History of Iowa From the Earliest Times to the Beginning of the Twentieth Century/4/Coker F. Clarkson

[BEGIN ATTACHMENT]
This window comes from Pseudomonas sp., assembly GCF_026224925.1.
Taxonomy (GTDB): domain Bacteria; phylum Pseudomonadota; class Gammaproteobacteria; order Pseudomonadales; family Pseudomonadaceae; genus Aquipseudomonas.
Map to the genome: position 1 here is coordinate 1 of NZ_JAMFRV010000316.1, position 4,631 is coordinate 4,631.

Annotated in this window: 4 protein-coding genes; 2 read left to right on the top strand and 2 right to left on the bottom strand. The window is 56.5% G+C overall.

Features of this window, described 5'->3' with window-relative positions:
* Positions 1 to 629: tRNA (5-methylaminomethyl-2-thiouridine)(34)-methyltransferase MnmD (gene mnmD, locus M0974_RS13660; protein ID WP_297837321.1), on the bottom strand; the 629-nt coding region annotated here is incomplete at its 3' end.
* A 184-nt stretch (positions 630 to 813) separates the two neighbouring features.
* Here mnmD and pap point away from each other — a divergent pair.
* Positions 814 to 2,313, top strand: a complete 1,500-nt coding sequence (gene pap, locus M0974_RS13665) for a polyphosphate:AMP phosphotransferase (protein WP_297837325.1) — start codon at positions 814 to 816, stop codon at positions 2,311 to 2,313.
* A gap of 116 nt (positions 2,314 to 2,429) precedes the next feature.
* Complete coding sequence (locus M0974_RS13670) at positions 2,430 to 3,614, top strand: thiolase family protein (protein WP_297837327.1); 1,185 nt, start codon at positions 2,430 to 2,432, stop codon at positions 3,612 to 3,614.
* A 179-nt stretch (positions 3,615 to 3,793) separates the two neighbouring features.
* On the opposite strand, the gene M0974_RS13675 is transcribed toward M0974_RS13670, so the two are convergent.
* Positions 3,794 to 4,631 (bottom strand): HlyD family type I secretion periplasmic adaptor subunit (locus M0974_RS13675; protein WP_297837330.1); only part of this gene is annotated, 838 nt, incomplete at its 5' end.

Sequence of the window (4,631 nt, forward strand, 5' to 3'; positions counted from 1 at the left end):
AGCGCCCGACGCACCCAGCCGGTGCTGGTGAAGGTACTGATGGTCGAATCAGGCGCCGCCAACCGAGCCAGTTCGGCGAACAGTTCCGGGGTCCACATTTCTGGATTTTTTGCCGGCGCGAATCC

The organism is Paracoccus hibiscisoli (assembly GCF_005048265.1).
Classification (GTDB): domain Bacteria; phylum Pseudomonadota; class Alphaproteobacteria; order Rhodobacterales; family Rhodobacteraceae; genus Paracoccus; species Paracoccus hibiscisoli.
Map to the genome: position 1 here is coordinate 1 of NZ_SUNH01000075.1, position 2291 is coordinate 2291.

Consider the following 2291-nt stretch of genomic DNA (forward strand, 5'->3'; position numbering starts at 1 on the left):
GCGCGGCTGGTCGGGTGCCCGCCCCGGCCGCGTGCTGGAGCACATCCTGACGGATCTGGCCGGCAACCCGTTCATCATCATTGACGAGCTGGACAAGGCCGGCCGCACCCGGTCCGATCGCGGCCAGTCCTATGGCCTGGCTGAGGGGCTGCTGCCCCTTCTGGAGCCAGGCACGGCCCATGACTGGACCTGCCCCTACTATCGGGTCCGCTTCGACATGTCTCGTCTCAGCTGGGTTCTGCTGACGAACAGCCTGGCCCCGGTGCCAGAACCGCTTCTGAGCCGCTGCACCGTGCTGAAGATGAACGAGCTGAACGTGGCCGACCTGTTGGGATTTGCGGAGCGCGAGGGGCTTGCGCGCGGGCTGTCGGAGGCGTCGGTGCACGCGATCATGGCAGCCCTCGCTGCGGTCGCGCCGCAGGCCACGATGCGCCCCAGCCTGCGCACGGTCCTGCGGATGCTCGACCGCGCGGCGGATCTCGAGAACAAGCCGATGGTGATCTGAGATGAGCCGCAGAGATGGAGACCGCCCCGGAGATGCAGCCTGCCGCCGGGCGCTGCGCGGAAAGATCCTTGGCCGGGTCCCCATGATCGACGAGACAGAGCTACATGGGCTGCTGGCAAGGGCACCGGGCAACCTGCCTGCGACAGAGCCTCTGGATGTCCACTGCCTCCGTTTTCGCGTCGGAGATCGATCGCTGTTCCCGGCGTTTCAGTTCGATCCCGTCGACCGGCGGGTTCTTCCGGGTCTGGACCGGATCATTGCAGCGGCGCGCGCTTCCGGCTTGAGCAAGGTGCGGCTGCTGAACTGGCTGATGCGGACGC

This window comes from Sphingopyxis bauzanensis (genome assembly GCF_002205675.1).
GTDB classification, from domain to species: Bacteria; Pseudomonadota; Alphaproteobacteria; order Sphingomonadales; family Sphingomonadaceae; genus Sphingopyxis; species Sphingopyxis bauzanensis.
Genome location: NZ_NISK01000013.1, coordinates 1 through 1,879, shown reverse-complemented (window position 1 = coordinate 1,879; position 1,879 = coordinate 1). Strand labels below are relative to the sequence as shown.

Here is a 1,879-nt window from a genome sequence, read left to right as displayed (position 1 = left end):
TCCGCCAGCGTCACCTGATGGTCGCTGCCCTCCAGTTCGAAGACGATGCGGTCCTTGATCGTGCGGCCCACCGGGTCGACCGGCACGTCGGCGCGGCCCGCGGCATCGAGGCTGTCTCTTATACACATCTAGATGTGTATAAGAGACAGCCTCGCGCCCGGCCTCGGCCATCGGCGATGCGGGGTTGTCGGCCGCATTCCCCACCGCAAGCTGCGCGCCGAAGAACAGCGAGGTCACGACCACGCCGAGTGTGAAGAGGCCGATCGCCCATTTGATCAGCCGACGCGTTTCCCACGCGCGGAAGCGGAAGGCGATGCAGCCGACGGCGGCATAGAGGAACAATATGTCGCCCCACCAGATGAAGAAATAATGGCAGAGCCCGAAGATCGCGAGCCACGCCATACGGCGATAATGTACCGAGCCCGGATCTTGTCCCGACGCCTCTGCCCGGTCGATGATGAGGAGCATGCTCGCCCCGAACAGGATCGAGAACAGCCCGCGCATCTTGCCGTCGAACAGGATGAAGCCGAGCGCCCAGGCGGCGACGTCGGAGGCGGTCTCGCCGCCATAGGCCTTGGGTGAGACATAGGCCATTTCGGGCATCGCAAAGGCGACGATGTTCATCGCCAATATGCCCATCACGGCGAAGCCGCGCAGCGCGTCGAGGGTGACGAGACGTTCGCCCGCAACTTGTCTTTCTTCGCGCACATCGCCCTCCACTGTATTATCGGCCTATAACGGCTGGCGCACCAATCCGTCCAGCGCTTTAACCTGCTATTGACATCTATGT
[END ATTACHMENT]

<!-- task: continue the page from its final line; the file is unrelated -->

COKER F. CLARKSON was a native of the State of Maine where he was born in the year 1810. His father removed with his family to Indiana in 1820 going by wagon. After assisting his father on the new farm until about seventeen, Coker learned the printing business. He secured a position in the office of the Lawrenceburg Statesman and after three years was placed in charge of the paper. In the course of four years he was able to buy the establishment and published the Brookville American until 1854 when he disposed of the property and, in 1855, located in Grundy County, Iowa. Here he lived until 1878. He was a close observer, an excellent writer and was one of the pioneers in agricultural writing in Iowa. In 1863 he was elected to the State Senate from the district consisting of the counties of Hardin, Grundy, Black Hawk and Franklin. He was appointed chairman of the committee on agriculture and helped to devise the system of disposing of the Agricultural College land grant by which a large revenue was derived from it while the government lands were obtainable for free homesteads. He served four years in the Senate and in 1868 was a prominent candidate for Congress in the old Sixth District which embraced more than a third of the counties of the entire State. In December, 1870 he, with his two sons, Richard P. and James S., purchased the Iowa State Register, of which he became agricultural editor. In the contest between the farmers and the Washburn Barb Wire Trust he gave the Farmers' Association continued and valuable aid, helping to break the oppressive monopoly. He continued his editorial work up to the time of his last sickness and died on the 7th of May, 1890. In early life Mr. Clarkson was a Whig in politics. When the Republican party was organized he united with it and was an influential member.